Given its high efficiency, low emissions and multiple fuelling options, the solid oxide fuel cells (SOFC) offer a promising alternative for stationary power generators, especially while engaged in micro-combined heat and power (μ-CHP) units. Despite the fact that the fuel cells are a key component in such power systems, other auxiliaries of the system can play a critical role and therefore require a significant attention. Since SOFC uses a ceramic material as an electrolyte, the high operating temperature (typically of the order of 700–900°C) is required to achieve sufficient performance. For that reason both the fuel and the oxidant have to be preheated before entering the SOFC stack. Hot gases exiting the fuel cell stack transport substantial amount of energy which has to be partly recovered for preheating streams entering the stack and for heating purposes. Effective thermal integration of the μ-CHP can be achieved only when proper technical measures are used. The ability of efficiently preheating the streams of oxidant and fuel relies on heat exchangers which are present in all possible configurations of power system with solid oxide fuel cells. In this work a compact, fin plate heat exchanger operating in the high temperature regime was under consideration. Dynamic model was proposed for investigation of its performance under the transitional states of the fuel cell system. Heat exchanger was simulated using commercial modeling software. The model includes key geometrical and functional parameters. The working conditions of the power unit with SOFC vary due to the several factors, such as load changes, heating and cooling procedures of the stack and others. These issues affect parameters of the incoming streams to the heat exchanger. The mathematical model of the heat exchanger is based on a set of equations which are simultaneously solved in the iterative process. It enables to define conditions in the outlets of both the hot and the cold sides. Additionally, model can be used for simulating the stand-alone heat exchanger or for investigations of a semiadiabatic unit located in the hotbox of the μ-CHP unit.
Heat exchangers of different types find application in power systems based on solid oxide fuel cells (SOFC). Compact plate fin heat exchangers are typically found to perfectly fit systems with power output under 5 kWel. Micro-combined heat and power (micro-CHP) units with solid oxide fuel cells can exhibit high electrical and overall efficiencies, exceeding 85%, respectively. These values can be achieved only when high thermal integration of a system is assured. Selection and sizing of heat exchangers play a crucial role and should be done with caution. Moreover, performance of heat exchangers under variable operating conditions can strongly influence efficiency of the complete system. For that reason, it becomes important to develop high fidelity mathematical models allowing evaluation of heat exchangers under modified operating conditions, in high temperature regimes. Prediction of pressure and temperatures drops at the exit of cold and hot sides are important for system-level studies. Paper presents dedicated mathematical model used for evaluation of a plate fin heat exchanger, operating as a part of micro-CHP unit with solid oxide fuel cells.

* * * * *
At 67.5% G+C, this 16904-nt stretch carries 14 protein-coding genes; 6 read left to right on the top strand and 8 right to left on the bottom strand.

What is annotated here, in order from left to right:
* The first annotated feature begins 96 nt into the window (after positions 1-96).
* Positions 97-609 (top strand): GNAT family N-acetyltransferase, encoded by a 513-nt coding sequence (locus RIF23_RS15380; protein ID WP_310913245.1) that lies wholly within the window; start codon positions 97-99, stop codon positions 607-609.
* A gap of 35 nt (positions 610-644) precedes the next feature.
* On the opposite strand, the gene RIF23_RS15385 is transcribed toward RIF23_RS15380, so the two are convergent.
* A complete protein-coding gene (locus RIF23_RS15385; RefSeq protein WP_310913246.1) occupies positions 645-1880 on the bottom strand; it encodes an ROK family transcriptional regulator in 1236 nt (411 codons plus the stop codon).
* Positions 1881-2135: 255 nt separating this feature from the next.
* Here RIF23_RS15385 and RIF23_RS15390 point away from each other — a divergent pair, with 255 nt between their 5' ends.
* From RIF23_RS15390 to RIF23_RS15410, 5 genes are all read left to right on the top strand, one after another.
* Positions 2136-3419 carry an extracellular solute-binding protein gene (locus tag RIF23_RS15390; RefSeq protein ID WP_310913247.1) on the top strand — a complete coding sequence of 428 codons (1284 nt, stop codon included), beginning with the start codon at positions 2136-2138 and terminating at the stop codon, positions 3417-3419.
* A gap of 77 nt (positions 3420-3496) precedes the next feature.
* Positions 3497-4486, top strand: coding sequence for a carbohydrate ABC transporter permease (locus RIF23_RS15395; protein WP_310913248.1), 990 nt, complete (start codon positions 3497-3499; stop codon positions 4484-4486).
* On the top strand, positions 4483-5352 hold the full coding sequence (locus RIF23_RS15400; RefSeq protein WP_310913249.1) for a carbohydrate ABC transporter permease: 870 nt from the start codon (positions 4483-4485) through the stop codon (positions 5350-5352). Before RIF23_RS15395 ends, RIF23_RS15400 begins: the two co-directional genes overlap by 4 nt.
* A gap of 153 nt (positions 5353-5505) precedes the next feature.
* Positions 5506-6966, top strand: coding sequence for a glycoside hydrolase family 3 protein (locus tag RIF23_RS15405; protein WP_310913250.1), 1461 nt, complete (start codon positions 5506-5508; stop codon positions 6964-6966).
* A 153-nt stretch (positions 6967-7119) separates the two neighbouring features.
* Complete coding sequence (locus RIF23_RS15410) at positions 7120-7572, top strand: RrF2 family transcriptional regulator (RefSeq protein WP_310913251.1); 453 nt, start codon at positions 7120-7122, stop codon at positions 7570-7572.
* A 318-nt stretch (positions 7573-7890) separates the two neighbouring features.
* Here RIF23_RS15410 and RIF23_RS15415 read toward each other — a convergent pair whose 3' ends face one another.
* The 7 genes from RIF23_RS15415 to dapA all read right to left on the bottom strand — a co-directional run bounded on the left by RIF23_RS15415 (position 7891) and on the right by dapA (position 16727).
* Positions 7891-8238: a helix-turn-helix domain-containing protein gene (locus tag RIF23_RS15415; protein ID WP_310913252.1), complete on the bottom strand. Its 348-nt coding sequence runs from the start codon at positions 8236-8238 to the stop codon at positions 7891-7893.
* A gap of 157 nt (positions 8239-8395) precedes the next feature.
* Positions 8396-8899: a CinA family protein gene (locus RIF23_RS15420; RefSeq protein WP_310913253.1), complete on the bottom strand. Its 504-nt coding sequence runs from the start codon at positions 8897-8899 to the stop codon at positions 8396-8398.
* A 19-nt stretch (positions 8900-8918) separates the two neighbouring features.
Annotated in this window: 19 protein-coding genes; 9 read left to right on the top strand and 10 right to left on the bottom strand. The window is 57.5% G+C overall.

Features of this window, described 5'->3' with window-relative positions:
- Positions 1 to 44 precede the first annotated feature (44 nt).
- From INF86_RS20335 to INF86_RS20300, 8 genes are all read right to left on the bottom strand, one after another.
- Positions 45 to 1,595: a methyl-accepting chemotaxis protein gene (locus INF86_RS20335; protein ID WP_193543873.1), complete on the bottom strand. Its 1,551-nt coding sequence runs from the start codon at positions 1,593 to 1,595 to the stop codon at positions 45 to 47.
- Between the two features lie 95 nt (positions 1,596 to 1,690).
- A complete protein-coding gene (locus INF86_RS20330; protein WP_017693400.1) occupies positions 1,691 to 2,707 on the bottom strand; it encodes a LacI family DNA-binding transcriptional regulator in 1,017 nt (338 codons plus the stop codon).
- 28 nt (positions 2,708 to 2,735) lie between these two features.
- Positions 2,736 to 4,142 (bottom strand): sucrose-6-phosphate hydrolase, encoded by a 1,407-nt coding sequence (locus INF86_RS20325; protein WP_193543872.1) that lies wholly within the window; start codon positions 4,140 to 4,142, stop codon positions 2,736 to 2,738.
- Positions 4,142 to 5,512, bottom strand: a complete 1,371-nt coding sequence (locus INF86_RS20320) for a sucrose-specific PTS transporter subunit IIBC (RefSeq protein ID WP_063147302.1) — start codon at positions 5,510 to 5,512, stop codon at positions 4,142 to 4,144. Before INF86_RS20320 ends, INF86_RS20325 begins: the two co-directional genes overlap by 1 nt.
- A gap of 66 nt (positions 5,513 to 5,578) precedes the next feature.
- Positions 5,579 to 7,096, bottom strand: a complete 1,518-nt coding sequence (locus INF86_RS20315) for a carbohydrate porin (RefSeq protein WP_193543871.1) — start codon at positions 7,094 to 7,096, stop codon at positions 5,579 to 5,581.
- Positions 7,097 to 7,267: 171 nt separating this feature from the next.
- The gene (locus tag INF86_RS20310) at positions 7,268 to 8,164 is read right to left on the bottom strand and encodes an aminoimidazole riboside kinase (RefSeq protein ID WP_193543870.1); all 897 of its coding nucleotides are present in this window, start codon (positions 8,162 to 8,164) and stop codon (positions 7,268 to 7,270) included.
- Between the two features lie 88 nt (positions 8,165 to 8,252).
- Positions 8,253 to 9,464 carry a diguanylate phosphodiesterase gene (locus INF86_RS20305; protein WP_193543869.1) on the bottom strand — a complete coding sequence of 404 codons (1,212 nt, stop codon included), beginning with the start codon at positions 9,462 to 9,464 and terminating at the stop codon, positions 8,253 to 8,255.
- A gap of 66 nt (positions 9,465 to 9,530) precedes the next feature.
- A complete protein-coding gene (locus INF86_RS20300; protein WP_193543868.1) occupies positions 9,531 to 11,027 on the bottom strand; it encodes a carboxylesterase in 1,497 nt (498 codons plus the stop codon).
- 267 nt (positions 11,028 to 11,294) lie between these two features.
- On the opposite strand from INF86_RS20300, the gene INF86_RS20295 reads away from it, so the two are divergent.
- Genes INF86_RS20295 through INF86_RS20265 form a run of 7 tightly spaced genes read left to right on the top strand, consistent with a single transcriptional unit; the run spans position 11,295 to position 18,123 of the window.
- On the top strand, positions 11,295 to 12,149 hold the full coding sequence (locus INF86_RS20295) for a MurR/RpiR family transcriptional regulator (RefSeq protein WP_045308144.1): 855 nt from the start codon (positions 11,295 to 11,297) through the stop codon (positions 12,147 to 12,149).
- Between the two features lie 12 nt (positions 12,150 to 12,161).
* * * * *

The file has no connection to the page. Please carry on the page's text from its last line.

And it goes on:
Fin-de-siècle Central European scholarship takes on a different complexion, if it is approached from the perspective of politically responsible action. The article analyses neither scholarship involved into party politics nor apolitical scientific and scholarly activities but focuses on a specific approach: The scholars I am concerned with in this article strove for the strict division of science and politics; they nevertheless remained committed to political objectives such as improving social conditions. The approaches of Bernard Bolzano, Ernst Mach, Alois Riegl, Sigmund Freud, Ludwig Wittgenstein, Otto Neurath, Hans Kelsen are taken into account.
This paper presents a numerical method for determining heat transfer coefficients in cross-flow heat exchangers with extended heat exchange surfaces. Coefficients in the correlations defining heat transfer on the liquid- and air-side were determined using a nonlinear regression method. Correlation coefficients were determined from the condition that the sum of squared liquid and air temperature differences at the heat exchanger outlet, obtained by measurements and those calculated, achieved minimum. Minimum of the sum of the squares was found using the Levenberg-Marquardt method. The uncertainty in estimated parameters was determined using the error propagation rule by Gauss. The outlet temperature of the liquid and air leaving the heat exchanger was calculated using the analytical model of the heat exchanger.